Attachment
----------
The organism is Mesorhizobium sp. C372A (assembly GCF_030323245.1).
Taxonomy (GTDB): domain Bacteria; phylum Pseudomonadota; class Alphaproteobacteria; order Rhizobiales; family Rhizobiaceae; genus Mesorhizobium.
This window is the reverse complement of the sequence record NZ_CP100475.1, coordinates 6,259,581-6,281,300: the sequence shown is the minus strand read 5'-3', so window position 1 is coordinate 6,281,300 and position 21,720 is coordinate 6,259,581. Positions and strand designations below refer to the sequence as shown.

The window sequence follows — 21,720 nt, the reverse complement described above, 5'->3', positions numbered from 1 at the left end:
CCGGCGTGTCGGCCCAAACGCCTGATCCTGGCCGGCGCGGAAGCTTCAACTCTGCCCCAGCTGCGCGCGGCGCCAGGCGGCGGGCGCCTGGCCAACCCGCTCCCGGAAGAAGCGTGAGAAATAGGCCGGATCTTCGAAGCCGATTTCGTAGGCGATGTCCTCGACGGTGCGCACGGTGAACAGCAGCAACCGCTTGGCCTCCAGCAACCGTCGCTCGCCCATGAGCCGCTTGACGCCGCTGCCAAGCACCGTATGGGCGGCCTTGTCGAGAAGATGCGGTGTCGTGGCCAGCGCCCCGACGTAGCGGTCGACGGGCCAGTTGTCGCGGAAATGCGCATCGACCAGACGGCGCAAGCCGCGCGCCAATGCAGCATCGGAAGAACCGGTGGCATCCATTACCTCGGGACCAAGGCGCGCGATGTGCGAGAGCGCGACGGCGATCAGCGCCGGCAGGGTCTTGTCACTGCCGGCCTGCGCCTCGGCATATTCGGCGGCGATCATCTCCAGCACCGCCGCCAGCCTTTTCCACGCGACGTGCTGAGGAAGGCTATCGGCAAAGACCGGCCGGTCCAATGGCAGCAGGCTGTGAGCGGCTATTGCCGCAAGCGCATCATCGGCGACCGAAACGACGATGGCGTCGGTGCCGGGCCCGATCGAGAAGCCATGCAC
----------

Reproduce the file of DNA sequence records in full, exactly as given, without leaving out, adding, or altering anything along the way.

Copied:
The organism is Mesorhizobium sp. C372A (assembly GCF_030323245.1).
Taxonomy (GTDB): domain Bacteria; phylum Pseudomonadota; class Alphaproteobacteria; order Rhizobiales; family Rhizobiaceae; genus Mesorhizobium.
This window is the reverse complement of the sequence record NZ_CP100475.1, coordinates 6,259,581-6,281,300: the sequence shown is the minus strand read 5'-3', so window position 1 is coordinate 6,281,300 and position 21,720 is coordinate 6,259,581. Positions and strand designations below refer to the sequence as shown.

The window sequence follows — 21,720 nt, the reverse complement described above, 5'->3', positions numbered from 1 at the left end:
CCGGCGTGTCGGCCCAAACGCCTGATCCTGGCCGGCGCGGAAGCTTCAACTCTGCCCCAGCTGCGCGCGGCGCCAGGCGGCGGGCGCCTGGCCAACCCGCTCCCGGAAGAAGCGTGAGAAATAGGCCGGATCTTCGAAGCCGATTTCGTAGGCGATGTCCTCGACGGTGCGCACGGTGAACAGCAGCAACCGCTTGGCCTCCAGCAACCGTCGCTCGCCCATGAGCCGCTTGACGCCGCTGCCAAGCACCGTATGGGCGGCCTTGTCGAGAAGATGCGGTGTCGTGGCCAGCGCCCCGACGTAGCGGTCGACGGGCCAGTTGTCGCGGAAATGCGCATCGACCAGACGGCGCAAGCCGCGCGCCAATGCAGCATCGGAAGAACCGGTGGCATCCATTACCTCGGGACCAAGGCGCGCGATGTGCGAGAGCGCGACGGCGATCAGCGCCGGCAGGGTCTTGTCACTGCCGGCCTGCGCCTCGGCATATTCGGCGGCGATCATCTCCAGCACCGCCGCCAGCCTTTTCCACGCGACGTGCTGAGGAAGGCTATCGGCAAAGACCGGCCGGTCCAATGGCAGCAGGCTGTGAGCGGCTATTGCCGCAAGCGCATCATCGGCGACCGAAACGACGATGGCGTCGGTGCCGGGCCCGATCGAGAAGCCATGCAC